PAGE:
Court preliminarily sentences Mursi to death for escaping prison, postpones his verdict in espionage case

Saturday 16-05-2015 12:06 PM
Court preliminarily sentences Mursi to death for escaping prison, postpones his verdict in espionage case

CAIRO, May 16 (Aswat Masriya) - The Cairo Criminal Court referred on Saturday Egypt’s ousted Islamist President Mohamed Mursi to the Grand Mufti, to consider handing him the death sentence for escaping from the Wadi al-Natroun prison.

The court also referred 105 other defendants to the Grand Mufti to consider handing them the death sentence. They include Muslim Brotherhood Supreme Guide Mohamed Badie, Brotherhood leaders Rashad Bayoumi, Saad al-Katatny and Essam El-Erian.

In a separate espionage case, the court referred 16 defendants to the Grand Mufti to give an opinion on sentencing them to death. The defendants include Brotherhood Deputy Supreme Guide Khairat al-Shater and Brotherhood leaders Mohamed El-Beltagy and Mahmoud Ezzat.

The verdict on Mursi and the 19 remaining defendants in the espionage case was postponed to June 2.

Muslim Brotherhood lawyer Abdel Moneim Abdel Maqsood said on Saturday that if the court ratifies the death sentences on June 2, the defence team will challenge them in court "except for former president Mursi. We will have to go back to him before challenging the verdict since he does not recognise the trial and completely rejects it."


Mursi and 128 other defendants are accused of collaborating with international bodies, the Palestinian Hamas and Lebanese Hezbollah, to escape prison during the January 2011 uprising that toppled former president Hosni Mubarak.

They were charged with murder and attempted murder of policemen, torching government buildings, breaking into prison and helping prisoners escape. Twenty-seven defendants are tried in session; the rest are being tried in absentia.

The court will issue its final decision in the case on June 2, after getting the Grand Mufti's recommendation.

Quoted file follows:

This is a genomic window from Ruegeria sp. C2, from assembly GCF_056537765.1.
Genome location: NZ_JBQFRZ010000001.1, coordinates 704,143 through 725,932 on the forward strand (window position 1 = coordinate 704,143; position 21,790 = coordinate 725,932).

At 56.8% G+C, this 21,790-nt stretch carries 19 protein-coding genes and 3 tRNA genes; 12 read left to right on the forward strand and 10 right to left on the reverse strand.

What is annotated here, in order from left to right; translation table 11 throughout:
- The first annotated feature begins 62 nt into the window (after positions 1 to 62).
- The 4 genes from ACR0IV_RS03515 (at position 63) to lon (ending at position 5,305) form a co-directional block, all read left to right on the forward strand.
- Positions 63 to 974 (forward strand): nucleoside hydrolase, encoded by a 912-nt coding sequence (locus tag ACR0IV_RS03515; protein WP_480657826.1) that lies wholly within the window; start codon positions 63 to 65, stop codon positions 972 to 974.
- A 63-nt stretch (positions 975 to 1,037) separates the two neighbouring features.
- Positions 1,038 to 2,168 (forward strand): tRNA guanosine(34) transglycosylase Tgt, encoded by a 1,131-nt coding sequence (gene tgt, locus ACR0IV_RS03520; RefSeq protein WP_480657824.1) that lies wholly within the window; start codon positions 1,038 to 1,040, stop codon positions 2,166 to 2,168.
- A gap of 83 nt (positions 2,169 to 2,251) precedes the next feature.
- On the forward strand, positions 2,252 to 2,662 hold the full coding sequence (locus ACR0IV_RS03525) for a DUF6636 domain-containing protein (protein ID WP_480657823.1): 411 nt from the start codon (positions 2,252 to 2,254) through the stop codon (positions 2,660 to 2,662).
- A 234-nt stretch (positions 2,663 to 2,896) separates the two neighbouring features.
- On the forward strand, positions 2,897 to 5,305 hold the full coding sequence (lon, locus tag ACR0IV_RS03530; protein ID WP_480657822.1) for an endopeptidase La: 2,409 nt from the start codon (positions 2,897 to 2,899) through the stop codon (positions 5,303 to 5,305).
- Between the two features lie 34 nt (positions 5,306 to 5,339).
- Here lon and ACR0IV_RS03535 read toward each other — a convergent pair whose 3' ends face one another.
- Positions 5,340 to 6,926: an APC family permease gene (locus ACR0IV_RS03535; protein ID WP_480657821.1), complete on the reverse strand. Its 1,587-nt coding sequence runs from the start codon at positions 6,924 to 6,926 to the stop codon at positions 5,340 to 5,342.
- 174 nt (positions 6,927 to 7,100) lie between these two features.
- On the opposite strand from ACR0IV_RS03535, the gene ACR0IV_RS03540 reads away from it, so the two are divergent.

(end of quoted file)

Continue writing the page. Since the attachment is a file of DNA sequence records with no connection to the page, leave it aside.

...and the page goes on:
Lawyer Abdel Maqsood said that "we are not dealing with a verdict but a court's decision." He said he remains awaiting the Grand Mufti's decision on June 2.

The Mufti's opinions are not legally binding, yet it is customary for the court to adopt them.

In an appearance in court in January, Mursi said, "I personally slept, and the brothers woke me up and told me that … the prison was open and there is no one else but the Muslim Brotherhood and if you stay you will die."

He added that "for four hours, people kept breaking the door. We did not know if they were inmates or families. After the door was broken, we were alone in the prison." 

One of the defendants, Ibrahim al-Darawi, covered his mouth with a white gag with the word ‘journalist’ written on it as he awaited the verdict on Saturday. Darawi worked as journalist and director of a Cairo-based research centre specialised in Palestinian affairs.

Darawi is among the defendants awaiting a verdict on June 2.


Mursi, Badie and 34 other defendants were charged with espionage, disclosing state secrets to foreign countries, funding terrorism, conducting military training to serve an international branch of the Brotherhood, and "endangering the independence, unity and safety of the state."

Fourteen defendants are being tried in absentia.


Mursi, who climbed to power becoming Egypt's president in June 2012, was eventually ousted after a year at the hands of the military, following mass protests against his rule.

He has since been accused of several charges and stood as defendant in various trials.

He remains being tried for insulting the judiciary, as well as a separate espionage case.

A Cairo court sentenced Mursi last month to 20 years of maximum security prison for charges of show of force and detention associated with physical torture during deadly protests in 2012. He was nevertheless acquitted of murder charges.

Since Mursi's ouster in July 2013, Muslim Brotherhood leaders and prominent figures have often found themselves behind bars and facing courts.  

Badie has been served two death sentences before today, while he remains facing trial in other court cases. Badie appeared in a red jumpsuit on Saturday, alongside two other defendants; the attire of those sentenced to death.

Egypt listed the Brotherhood as a terrorist organisation in December 2013 and insists it is behind the wave of militancy which has targeted security personnel since July 2013. The Brotherhood continuously denies the accusations. 

facebook comments